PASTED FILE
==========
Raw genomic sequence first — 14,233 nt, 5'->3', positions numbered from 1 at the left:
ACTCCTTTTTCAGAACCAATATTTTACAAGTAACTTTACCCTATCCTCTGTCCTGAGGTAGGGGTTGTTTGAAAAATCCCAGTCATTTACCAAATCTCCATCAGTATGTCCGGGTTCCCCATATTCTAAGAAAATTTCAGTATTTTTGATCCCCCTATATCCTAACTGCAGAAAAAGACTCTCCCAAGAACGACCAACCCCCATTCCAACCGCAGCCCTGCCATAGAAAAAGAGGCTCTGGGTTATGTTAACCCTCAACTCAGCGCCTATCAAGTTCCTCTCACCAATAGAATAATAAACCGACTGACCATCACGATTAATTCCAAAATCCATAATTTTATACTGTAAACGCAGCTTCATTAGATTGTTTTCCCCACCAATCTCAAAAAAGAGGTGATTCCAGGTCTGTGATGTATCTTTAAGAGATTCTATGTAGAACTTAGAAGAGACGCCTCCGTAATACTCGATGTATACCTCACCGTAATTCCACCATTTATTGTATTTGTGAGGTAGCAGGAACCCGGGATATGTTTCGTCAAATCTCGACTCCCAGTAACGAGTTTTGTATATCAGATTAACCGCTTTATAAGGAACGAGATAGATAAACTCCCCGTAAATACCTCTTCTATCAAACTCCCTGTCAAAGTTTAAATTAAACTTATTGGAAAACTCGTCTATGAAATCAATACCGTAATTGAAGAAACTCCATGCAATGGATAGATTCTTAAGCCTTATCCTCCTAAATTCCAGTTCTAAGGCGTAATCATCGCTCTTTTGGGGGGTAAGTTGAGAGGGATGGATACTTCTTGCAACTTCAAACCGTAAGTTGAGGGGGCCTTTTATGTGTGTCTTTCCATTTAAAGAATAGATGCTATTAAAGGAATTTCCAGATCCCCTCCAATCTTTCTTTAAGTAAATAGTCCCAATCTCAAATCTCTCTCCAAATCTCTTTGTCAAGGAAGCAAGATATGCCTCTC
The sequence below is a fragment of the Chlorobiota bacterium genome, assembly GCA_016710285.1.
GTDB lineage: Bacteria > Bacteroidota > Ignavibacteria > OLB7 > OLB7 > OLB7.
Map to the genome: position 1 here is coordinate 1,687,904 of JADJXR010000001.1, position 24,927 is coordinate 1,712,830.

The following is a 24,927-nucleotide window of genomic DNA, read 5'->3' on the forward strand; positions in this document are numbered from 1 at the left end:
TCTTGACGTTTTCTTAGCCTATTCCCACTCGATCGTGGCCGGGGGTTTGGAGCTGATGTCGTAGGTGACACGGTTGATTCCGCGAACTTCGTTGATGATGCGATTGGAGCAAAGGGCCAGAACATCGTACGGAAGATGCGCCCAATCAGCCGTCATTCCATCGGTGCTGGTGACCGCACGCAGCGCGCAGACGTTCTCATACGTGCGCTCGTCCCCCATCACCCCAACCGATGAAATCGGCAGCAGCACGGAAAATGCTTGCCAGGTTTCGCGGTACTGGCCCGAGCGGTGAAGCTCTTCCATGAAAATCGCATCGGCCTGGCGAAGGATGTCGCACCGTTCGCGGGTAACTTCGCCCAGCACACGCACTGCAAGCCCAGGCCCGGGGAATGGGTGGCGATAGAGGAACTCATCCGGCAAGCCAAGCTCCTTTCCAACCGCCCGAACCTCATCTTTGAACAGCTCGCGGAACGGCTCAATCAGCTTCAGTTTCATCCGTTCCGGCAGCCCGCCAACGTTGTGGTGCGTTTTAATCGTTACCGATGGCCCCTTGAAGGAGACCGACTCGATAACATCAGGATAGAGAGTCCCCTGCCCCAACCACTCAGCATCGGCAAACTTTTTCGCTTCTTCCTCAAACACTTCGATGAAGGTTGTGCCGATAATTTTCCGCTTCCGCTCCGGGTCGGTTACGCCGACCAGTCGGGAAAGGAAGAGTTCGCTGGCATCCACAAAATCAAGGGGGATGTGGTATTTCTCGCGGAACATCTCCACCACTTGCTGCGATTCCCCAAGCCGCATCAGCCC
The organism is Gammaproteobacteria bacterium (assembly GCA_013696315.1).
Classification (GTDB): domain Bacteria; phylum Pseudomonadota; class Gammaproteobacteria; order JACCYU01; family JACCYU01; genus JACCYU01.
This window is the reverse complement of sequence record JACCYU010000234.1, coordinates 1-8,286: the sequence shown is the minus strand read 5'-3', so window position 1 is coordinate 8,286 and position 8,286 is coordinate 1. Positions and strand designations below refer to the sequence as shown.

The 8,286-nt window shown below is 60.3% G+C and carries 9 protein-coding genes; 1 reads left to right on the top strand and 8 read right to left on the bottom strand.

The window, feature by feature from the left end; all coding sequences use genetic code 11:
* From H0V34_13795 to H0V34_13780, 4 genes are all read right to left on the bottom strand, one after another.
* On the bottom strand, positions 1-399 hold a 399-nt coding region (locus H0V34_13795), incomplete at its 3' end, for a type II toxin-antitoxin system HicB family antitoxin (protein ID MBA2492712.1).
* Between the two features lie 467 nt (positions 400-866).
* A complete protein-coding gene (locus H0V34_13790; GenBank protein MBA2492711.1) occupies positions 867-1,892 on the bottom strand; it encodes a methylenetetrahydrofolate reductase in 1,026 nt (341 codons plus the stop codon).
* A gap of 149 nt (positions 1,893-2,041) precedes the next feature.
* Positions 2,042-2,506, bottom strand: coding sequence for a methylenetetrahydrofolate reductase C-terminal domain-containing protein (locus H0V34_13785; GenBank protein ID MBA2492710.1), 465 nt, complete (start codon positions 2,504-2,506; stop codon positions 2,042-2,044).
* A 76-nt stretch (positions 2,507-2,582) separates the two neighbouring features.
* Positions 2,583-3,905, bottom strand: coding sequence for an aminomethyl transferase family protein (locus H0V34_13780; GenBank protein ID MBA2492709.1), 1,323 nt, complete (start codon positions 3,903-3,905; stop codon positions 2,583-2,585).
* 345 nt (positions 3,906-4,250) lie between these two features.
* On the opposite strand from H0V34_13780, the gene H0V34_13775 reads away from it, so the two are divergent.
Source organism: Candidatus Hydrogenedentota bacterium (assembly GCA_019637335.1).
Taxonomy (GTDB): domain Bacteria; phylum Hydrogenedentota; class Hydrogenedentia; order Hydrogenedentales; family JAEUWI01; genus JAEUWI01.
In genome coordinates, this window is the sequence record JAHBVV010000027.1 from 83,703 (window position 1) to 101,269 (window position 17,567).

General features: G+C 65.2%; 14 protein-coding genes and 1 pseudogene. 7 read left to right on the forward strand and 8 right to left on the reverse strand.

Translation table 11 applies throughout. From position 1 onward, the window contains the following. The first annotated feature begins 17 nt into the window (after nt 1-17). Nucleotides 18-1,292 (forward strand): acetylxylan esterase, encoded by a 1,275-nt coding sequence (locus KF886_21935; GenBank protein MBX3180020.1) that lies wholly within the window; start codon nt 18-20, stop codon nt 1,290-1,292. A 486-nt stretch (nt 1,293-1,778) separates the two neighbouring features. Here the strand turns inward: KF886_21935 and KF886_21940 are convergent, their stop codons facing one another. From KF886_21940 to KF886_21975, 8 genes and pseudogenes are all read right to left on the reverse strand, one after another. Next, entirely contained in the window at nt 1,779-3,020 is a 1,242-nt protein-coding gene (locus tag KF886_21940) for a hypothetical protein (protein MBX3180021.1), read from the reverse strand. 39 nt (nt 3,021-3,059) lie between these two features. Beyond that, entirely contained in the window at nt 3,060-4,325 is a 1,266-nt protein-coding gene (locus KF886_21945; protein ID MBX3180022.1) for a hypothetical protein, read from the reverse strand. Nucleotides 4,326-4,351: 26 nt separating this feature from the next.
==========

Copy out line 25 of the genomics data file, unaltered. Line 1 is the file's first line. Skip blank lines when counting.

In genome coordinates, this window is the sequence record JAHBVV010000027.1 from 83,703 (window position 1) to 101,269 (window position 17,567).